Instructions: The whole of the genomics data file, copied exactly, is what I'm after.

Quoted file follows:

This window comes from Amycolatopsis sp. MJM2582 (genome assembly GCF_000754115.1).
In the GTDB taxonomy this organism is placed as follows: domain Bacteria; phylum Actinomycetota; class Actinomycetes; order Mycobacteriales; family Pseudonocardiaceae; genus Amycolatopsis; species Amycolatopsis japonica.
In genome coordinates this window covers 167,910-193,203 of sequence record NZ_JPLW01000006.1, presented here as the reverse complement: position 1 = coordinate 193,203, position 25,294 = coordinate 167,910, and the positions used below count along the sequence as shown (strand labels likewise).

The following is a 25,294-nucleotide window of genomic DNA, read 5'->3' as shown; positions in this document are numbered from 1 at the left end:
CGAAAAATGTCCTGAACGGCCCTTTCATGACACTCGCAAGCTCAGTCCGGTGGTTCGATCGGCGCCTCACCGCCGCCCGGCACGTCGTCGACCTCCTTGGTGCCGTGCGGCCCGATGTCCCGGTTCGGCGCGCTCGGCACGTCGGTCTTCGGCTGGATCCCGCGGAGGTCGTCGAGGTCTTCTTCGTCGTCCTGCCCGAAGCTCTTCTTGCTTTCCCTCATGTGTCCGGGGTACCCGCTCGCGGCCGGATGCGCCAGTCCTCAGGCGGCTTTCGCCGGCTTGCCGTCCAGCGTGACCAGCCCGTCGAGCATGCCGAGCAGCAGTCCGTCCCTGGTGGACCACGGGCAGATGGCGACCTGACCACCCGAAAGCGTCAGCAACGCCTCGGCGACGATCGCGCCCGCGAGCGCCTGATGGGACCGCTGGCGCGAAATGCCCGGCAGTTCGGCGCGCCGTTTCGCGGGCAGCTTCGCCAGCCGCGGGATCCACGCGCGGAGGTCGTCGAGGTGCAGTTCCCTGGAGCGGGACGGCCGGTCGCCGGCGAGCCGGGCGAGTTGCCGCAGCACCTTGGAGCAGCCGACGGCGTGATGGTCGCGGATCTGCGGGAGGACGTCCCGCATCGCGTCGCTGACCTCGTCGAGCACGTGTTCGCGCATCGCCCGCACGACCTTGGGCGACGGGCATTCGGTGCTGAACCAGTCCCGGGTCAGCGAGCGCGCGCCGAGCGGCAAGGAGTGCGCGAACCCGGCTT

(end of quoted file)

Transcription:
This window comes from Amycolatopsis sp. MJM2582 (genome assembly GCF_000754115.1).
In the GTDB taxonomy this organism is placed as follows: domain Bacteria; phylum Actinomycetota; class Actinomycetes; order Mycobacteriales; family Pseudonocardiaceae; genus Amycolatopsis; species Amycolatopsis japonica.
In genome coordinates this window covers 167,910-193,203 of sequence record NZ_JPLW01000006.1, presented here as the reverse complement: position 1 = coordinate 193,203, position 25,294 = coordinate 167,910, and the positions used below count along the sequence as shown (strand labels likewise).

The following is a 25,294-nucleotide window of genomic DNA, read 5'->3' as shown; positions in this document are numbered from 1 at the left end:
CGAAAAATGTCCTGAACGGCCCTTTCATGACACTCGCAAGCTCAGTCCGGTGGTTCGATCGGCGCCTCACCGCCGCCCGGCACGTCGTCGACCTCCTTGGTGCCGTGCGGCCCGATGTCCCGGTTCGGCGCGCTCGGCACGTCGGTCTTCGGCTGGATCCCGCGGAGGTCGTCGAGGTCTTCTTCGTCGTCCTGCCCGAAGCTCTTCTTGCTTTCCCTCATGTGTCCGGGGTACCCGCTCGCGGCCGGATGCGCCAGTCCTCAGGCGGCTTTCGCCGGCTTGCCGTCCAGCGTGACCAGCCCGTCGAGCATGCCGAGCAGCAGTCCGTCCCTGGTGGACCACGGGCAGATGGCGACCTGACCACCCGAAAGCGTCAGCAACGCCTCGGCGACGATCGCGCCCGCGAGCGCCTGATGGGACCGCTGGCGCGAAATGCCCGGCAGTTCGGCGCGCCGTTTCGCGGGCAGCTTCGCCAGCCGCGGGATCCACGCGCGGAGGTCGTCGAGGTGCAGTTCCCTGGAGCGGGACGGCCGGTCGCCGGCGAGCCGGGCGAGTTGCCGCAGCACCTTGGAGCAGCCGACGGCGTGATGGTCGCGGATCTGCGGGAGGACGTCCCGCATCGCGTCGCTGACCTCGTCGAGCACGTGTTCGCGCATCGCCCGCACGACCTTGGGCGACGGGCATTCGGTGCTGAACCAGTCCCGGGTCAGCGAGCGCGCGCCGAGCGGCAAGGAGTGCGCGAACCCGGCTT